FORT CAMPBELL, KY -- Jan. 16, 2009 -- Garrison officials were recognized this week for their efforts to reduce falls from ladders, fingers caught in table saws and other workplace accidents.

Installation Safety Office Supervisor Duane Soumis, who presented certificates to Fort Campbell directorates at a Tuesday meeting of the Safety and Occupational Health Advisory Council, said the leaders took safety seriously.

Aca,!A"This culture and climate is proactive toward safety,Aca,!A? Soumis said. Aca,!A"And it really starts with supervisors.Aca,!A?

Each supervisor was responsible for reducing the accidents and lost time injuries in his directorate. The Chief of Staff of the ArmyAca,!a,,cs 2008 goal for Fort Campbell overall was 40 percent reduction from its 2006 numbers. Soumis said the combined effort of Fort Campbell USAG achieved a 41 percent reduction.

Class A and B accidents, which involve injuries resulting in fatality or loss of limbs, were reduced to zero.

The feat was impressive enough that Garrison Commander Col. Frederick Swope nominated the installation for the U.S. Army Exceptional Organization Safety Award. Aca,!A"Fort Campbell USAGAca,!A|has successfully reversed the trend of accidental and operational mishaps into a success story,Aca,!A? Swope wrote in a memo to the Director of Army Safety awards office in Arlington, Va.

Swope noted that the garrison accomplished the reduction during a deployment year, when the demands of supporting the 101st Airborne Division are at a peak.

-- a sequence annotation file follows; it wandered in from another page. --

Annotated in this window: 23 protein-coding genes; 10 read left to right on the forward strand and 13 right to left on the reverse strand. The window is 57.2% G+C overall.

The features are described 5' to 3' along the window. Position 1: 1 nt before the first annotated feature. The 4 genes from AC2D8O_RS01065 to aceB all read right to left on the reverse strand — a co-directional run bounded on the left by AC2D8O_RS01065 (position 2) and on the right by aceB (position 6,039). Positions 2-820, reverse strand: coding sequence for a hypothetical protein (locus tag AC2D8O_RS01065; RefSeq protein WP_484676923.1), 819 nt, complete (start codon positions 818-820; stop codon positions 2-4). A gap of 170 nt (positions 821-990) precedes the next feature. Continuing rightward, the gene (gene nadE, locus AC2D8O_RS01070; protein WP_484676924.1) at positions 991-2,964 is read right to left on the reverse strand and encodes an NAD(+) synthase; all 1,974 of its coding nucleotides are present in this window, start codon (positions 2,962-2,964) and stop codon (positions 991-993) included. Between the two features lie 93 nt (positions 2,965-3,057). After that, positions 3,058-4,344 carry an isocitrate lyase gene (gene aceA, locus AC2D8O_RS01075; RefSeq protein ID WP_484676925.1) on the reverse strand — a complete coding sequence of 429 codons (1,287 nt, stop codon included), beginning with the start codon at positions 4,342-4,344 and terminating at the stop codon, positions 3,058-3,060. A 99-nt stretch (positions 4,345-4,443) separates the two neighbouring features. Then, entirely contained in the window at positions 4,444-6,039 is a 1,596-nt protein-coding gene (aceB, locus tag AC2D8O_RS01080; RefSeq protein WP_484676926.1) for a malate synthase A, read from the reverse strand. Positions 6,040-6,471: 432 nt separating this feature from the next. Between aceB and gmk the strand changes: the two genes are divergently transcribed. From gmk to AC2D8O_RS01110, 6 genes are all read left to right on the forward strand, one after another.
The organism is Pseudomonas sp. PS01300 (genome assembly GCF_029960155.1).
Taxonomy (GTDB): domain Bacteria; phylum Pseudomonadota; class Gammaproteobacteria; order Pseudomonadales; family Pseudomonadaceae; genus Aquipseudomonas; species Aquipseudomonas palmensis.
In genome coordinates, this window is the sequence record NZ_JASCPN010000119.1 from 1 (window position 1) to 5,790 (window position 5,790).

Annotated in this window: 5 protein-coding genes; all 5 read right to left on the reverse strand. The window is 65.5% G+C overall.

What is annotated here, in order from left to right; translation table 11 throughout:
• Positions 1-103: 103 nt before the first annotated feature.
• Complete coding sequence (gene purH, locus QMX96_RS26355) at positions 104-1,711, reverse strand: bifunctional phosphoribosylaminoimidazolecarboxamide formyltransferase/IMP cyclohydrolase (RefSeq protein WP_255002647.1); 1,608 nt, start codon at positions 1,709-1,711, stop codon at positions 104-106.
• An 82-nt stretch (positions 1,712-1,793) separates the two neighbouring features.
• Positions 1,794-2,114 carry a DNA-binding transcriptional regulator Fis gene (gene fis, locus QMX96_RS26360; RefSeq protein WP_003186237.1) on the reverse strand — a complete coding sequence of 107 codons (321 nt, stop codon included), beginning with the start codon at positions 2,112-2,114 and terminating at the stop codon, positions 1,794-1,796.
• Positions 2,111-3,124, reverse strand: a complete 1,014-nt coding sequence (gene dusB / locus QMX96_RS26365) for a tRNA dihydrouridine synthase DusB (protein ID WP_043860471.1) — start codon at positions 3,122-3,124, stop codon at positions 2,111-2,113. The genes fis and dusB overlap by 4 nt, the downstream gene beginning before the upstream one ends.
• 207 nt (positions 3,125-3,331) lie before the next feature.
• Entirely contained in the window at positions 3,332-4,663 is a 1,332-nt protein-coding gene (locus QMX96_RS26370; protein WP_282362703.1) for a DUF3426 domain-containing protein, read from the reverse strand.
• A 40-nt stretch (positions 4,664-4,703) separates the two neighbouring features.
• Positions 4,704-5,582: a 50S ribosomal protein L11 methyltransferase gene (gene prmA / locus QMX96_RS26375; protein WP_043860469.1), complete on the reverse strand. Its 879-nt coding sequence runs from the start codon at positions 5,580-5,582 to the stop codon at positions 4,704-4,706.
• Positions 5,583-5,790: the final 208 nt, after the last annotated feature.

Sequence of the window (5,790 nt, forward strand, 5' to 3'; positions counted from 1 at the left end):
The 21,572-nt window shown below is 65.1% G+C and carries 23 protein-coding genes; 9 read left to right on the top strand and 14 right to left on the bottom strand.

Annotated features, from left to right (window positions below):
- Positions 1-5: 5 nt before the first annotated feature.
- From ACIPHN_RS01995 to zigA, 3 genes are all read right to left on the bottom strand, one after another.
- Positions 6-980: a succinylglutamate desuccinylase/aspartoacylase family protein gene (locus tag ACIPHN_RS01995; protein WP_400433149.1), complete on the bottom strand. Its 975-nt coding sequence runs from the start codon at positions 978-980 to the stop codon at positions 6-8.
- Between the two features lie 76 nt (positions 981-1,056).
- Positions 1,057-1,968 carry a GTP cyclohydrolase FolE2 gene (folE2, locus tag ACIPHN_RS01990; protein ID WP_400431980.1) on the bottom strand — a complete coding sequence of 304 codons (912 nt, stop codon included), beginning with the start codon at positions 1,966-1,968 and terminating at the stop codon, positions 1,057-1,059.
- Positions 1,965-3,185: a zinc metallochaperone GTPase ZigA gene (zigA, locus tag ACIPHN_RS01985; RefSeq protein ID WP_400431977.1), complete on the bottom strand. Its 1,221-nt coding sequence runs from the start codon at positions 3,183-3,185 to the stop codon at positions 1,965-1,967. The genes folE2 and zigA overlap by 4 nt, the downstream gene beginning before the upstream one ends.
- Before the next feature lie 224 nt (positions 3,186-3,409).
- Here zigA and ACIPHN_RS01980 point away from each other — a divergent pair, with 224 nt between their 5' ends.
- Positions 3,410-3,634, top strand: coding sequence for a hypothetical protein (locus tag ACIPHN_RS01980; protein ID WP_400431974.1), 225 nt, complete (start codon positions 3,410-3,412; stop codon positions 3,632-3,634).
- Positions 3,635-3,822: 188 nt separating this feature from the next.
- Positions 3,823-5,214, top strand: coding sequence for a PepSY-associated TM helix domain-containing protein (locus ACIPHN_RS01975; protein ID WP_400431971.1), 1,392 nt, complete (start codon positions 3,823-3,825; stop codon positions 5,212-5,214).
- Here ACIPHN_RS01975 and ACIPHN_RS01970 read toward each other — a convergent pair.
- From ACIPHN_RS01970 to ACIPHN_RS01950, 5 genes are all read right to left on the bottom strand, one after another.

Winners of the 2008 Garrison Safety Award will be announced this spring.

The improvements at Fort Campbell can be credited to several initiatives undertaken by the garrison command group, Soumis said.

First, risk management training was completed by 99 percent of assigned USAG employees and all new hires. Garrison workers learned how to incorporate a safety plan into all missions with the risk of fatality, injury or property damage. Missions might include installation events such as carnivals or combat exercises at a weapons range or drop zone.

To carry out the garrison-wide training, supervisors designated members of their own staff to serve as collateral duty safety officers. These internal officers made sure each employee in the directorate received the appropriate training.

In addition to consulting the directorates, Fort Campbell ISO safety specialists inspected 59 high-risk and 244 medium-risk facilities. When hazards were identified, notice was given within one week and compliance checked within 30 days.

Inspections of some machine shops turned up saws, grinders and other equipment without the necessary guards. The deficient machinery was then retrofitted with safety attachments or replaced in a timely manner.

George Arzente, a garrison safety specialist who conducted some of the inspections, praised the cooperation of directorates and contractors. Garrison supervisors set aside manpower and money to make the needed improvements.

Aca,!A"I think it was a joint effort by everyone involved,Aca,!A? Arzente said.

Another key effort came from the safety advisory council which met on a quarterly basis to analyze accident trends and plan countermeasures.

Soumis said the council was particularly effective because it identified recurrent problems and responded methodically to eliminate them.

When the council noticed a trend of injuries that resulted in falls from ladders, the council directed that classes and demonstrations be given about the safe use of ladders. After these countermeasures, the frequency of falls was greatly reduced.